Erica Burg was leafing through her daughter’s Guinness Book of World Records, a one-time Christmas present, when the record for most people gathered in costume as superheroes caught her eye.
“Basically, you have to stay in one location for 10 minutes is how that record works,” she said.
DreamWorks Animation holds the current record, for a promotion it did in 2010 for the megahit movie Megamind. To break the previous record, the studio gathered about 1,600 costumed people in the Staples Center in Los Angeles.
While that might seem like a hard number to top, Burg already has the perfect potentially record-breaking event lined up.
On April 28, the Pittsburgh branch of the Texas-based Superhero Foundation will sponsor its fourth annual 5K run/walk at North Park in Allison Park. Participants —and that includes the family dog—are invited to wear their favorite superhero costumes to the event.
Burg, of Cranberry, is Chief Operating Superhero of the Pittsburgh chapter of the nonprofit, which is dedicated to raising awareness about child abuse and providing help for abused children. Members of the nonprofit believe the young victims need a superhero, which is why participants dress as Superman, Spiderman and other good guys at events.
Proceeds from the event will benefit Court Appointed Special Advocates of Allegheny County. CASA volunteers help abused children through the court system, being their eyes and ears as well as a friend, Burg said.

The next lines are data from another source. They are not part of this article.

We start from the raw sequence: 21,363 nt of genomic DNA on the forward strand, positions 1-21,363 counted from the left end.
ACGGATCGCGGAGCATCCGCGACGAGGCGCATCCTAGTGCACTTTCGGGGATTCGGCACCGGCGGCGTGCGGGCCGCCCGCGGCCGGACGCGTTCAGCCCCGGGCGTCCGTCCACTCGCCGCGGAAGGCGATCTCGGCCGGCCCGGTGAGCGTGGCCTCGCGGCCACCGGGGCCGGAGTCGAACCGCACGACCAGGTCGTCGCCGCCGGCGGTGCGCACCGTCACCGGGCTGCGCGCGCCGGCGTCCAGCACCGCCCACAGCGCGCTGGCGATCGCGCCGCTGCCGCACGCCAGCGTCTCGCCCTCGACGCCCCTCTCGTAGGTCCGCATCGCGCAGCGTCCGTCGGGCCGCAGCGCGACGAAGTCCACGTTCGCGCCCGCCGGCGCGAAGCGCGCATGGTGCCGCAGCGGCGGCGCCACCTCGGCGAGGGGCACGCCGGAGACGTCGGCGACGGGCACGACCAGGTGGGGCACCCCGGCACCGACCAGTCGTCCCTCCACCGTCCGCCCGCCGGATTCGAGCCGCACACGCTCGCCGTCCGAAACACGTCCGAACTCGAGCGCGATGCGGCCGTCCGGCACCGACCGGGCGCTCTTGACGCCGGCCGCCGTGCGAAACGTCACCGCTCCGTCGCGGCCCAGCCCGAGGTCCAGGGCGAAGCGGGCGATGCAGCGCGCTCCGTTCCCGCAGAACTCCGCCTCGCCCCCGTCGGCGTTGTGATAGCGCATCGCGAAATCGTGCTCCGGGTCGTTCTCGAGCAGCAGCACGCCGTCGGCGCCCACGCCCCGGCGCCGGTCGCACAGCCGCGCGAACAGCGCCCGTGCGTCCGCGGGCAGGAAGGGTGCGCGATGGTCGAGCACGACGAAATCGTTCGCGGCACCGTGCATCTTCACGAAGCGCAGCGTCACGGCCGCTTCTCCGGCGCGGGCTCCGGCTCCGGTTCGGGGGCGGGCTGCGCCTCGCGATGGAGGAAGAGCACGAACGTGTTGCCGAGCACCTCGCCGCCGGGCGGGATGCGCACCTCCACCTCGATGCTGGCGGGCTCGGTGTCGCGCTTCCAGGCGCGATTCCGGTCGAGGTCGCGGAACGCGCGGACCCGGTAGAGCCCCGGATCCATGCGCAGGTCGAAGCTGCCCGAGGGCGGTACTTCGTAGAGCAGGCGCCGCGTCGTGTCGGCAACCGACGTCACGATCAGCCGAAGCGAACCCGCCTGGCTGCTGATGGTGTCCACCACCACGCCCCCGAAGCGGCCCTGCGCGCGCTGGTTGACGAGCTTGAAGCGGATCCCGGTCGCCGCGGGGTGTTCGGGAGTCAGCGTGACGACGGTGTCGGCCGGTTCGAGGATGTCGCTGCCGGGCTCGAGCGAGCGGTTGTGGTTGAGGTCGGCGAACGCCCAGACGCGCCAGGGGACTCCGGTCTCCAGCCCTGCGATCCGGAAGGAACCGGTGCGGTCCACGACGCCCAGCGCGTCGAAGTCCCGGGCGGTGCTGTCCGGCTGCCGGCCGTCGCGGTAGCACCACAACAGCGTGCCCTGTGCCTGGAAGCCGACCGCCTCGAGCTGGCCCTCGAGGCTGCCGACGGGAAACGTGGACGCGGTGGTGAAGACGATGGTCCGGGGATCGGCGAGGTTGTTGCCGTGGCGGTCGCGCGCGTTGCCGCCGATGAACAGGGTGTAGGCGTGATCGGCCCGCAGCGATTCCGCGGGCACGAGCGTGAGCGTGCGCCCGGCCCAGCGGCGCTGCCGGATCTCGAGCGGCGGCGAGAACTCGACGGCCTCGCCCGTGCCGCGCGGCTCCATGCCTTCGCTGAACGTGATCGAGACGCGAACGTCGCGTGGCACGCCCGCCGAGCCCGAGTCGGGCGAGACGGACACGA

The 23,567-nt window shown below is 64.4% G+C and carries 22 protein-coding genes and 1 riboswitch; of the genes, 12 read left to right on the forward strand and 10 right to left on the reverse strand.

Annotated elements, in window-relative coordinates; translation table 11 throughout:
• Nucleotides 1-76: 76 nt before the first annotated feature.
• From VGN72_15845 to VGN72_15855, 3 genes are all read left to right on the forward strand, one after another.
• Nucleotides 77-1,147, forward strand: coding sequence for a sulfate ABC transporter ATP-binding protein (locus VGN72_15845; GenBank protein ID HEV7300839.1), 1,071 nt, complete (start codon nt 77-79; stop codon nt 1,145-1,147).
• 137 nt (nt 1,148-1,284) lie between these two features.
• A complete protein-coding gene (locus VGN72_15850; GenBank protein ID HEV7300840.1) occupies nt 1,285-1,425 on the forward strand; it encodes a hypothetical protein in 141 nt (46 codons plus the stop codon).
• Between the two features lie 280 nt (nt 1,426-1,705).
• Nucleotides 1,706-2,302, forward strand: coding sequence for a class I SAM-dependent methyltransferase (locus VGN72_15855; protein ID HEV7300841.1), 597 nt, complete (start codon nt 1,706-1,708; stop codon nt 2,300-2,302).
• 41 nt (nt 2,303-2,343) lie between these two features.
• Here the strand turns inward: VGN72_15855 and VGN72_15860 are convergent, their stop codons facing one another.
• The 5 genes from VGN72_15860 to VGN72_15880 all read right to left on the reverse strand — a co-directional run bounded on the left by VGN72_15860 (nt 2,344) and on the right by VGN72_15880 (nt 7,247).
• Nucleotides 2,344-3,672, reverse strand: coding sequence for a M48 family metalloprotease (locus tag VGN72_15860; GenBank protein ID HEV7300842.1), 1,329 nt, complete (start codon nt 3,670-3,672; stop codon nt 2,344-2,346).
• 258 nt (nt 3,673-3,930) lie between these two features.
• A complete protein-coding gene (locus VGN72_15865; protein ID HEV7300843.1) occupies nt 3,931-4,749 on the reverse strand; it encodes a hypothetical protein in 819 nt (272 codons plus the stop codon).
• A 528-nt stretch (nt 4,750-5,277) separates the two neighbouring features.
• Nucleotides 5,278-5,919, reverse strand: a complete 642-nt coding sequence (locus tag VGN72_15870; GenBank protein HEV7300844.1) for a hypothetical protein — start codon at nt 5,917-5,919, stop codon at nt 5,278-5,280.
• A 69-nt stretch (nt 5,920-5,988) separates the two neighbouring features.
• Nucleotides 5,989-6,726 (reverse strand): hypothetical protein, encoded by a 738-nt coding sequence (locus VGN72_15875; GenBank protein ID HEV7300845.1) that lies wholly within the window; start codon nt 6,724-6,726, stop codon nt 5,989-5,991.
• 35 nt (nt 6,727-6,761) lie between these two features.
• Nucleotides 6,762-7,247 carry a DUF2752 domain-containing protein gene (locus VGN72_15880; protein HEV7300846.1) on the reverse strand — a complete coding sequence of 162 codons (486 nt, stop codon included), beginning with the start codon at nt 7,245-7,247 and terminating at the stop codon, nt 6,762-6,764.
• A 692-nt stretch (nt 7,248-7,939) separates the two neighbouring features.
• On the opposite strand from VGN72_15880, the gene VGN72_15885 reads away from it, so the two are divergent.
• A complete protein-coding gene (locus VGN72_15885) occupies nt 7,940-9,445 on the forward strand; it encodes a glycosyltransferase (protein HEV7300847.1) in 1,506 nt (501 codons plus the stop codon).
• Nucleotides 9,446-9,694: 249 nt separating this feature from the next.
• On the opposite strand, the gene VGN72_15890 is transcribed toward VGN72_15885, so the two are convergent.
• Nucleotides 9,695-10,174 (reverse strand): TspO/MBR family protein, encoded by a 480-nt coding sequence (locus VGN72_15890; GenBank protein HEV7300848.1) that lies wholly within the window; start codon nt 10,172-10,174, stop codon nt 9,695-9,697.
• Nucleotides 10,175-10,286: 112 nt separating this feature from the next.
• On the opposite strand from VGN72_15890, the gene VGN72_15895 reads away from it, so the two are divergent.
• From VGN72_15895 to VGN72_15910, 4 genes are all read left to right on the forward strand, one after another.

About 525 people attended last year’s event, which raised $30,000 for CASA. To break the world record, the Pittsburgh Superhero Foundation will need more than double that amount of participants at the spring event.
While she’d like to break the record, Burg—who plans to don a Superwoman costume—said her main goal is to raise awareness of child abuse. She noted the Jerry Sandusky scandal—the former Penn State coach was charged in November with more than 40 counts of sexually abusing young boys—brought renewed attention to the cause, and she doesn’t want it to fade from the public’s mind.
“I think a lot of people were donating money when that first happened, and we want to make it known that [the problem of abuse] doesn’t go away,” she said. “For the kids, it’s always there.”
A mother of two, Burg became involved with the Superhero Foundation after Matt Curtin, a former coworker, started the nonprofit in Austin, TX. About the same time, Burg found out a young cousin in her family had been abused.
“It was very coincidental,” she said. “Before any of that happened, I hadn’t known anybody in that situation.”
Since founding the Pittsburgh branch, Burg said people began “coming out” to her and telling her about their experiences with abuse.
“You don’t realize how many people are impacted by it,” she said. “I’ve known some people for a long time and had no idea it impacted their lives. There are so many people that are touched by it.”